Farhana Sultana knows that the relationship between human beings and their environment is endlessly complex. As both an academic and social advocate, she is dedicated to exploring the connection between ecological problems and human rights issues in her native Bangladesh. Trained as a Geologist who pursued Geography in graduate school, Sultana confronts both natural and social science perspectives in her research. “I know about the earth and I love it, but I was more interested in the people. The one discipline where you could study earth sciences and still do social sciences and social theory was Geography,” said Sultana during a recent interview from her office in the University of Minnesota’s Geography department.
As a Ph.D. candidate at the University of Minnesota, Sultana has studied the effects that water-related issues such as flooding, the corrupt shrimp industry, and now arsenic contamination have had on Bangladesh’s poor population and especially on the nation’s poor women: “No one is asking the social and gender questions as they relate to arsenic poisoning or to flooding. People have studied the technical, ecological, medical, and engineering-related aspects of these problems, but no one has considered their effects on the day to day lives of very poor people, especially poor women.”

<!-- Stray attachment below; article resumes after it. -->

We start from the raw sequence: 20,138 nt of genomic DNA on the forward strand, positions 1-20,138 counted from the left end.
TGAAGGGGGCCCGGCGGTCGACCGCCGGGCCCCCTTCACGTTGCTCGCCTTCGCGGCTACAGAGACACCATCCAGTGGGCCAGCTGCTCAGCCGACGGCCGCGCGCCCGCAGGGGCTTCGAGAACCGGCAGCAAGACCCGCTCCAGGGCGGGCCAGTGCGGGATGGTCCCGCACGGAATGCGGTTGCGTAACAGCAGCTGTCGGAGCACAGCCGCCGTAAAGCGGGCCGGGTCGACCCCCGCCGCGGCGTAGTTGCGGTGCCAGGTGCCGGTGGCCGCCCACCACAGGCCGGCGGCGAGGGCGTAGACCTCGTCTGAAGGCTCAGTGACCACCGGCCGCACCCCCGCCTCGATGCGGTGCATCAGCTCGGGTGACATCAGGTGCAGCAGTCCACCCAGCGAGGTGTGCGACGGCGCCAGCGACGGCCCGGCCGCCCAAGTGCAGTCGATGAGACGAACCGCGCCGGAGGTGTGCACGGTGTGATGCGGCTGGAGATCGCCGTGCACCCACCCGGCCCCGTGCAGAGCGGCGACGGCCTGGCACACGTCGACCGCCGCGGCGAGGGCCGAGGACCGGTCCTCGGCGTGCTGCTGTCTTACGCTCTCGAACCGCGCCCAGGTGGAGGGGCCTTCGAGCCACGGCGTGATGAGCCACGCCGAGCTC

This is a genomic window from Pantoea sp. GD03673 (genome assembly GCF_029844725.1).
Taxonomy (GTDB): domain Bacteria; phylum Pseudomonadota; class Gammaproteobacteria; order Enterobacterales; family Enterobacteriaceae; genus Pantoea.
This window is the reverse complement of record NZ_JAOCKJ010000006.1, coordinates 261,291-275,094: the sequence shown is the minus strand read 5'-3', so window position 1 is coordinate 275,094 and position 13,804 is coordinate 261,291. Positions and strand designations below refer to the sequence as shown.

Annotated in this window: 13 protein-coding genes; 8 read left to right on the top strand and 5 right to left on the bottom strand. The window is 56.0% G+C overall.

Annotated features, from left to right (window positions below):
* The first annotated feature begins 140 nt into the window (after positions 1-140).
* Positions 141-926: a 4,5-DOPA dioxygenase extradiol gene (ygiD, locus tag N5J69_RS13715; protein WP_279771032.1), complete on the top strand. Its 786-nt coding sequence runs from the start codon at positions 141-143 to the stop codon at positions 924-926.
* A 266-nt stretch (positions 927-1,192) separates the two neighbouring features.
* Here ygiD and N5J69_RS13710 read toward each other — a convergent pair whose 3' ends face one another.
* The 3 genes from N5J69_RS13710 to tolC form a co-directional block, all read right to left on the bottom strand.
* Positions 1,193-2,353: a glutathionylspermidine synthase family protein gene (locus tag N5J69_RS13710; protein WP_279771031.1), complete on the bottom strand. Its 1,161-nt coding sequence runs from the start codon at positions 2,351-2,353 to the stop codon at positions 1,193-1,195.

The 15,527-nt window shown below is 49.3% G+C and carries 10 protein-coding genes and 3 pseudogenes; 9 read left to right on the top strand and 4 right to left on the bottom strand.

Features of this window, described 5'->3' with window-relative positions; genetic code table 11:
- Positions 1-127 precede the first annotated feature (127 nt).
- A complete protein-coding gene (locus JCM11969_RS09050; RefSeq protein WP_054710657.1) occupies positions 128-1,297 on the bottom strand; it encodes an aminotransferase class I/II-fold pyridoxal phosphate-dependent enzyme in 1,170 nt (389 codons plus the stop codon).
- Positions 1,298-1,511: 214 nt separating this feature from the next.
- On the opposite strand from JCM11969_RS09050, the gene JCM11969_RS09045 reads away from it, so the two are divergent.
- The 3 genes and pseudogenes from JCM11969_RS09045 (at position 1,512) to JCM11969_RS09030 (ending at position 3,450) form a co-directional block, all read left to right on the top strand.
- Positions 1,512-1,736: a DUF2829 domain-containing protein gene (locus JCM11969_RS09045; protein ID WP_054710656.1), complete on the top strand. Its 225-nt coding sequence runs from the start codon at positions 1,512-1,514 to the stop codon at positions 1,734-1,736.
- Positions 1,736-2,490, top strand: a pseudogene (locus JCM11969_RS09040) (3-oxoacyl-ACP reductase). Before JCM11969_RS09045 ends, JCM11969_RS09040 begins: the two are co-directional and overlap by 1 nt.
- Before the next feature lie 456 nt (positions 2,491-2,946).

Sultana will return to Bangladesh in September to study water issues and their effects on women in preparation for her doctoral dissertation. As she prepares for her trip she points to the importance of her 1997 Fellowship in Bangladesh, where she gathered information for her Master’s thesis: “I went to study the class and gender aspects of government policies and water policies. I explored women’s particular voice and power in policy making and the impact that various water policies had on very poor women.”
Sultana explained the nature of her Master’s project, “My thesis was actually two Masters papers. First, I was interested in flood control and flood management. Bangladesh is famous for its floods, and I undertook a gender analysis of different policies on flood control and irrigation as well as tropical cyclone disaster management. Second, I pursued the human rights violations and ecological devastation in the shrimp aquaculture industry.”
Flooding is an integral part of Bangladesh’s geological landscape. Home to the mouth of the Ganges and Brahmaputra rivers, as much as eighty percent of the country can be covered in water if both rivers flood at the same time. Although this flooding has always been a strength of the region’s farmland (the floods replenish the topsoil with valuable silt), exponential population growth in recent decades has brought an extra burden to the land.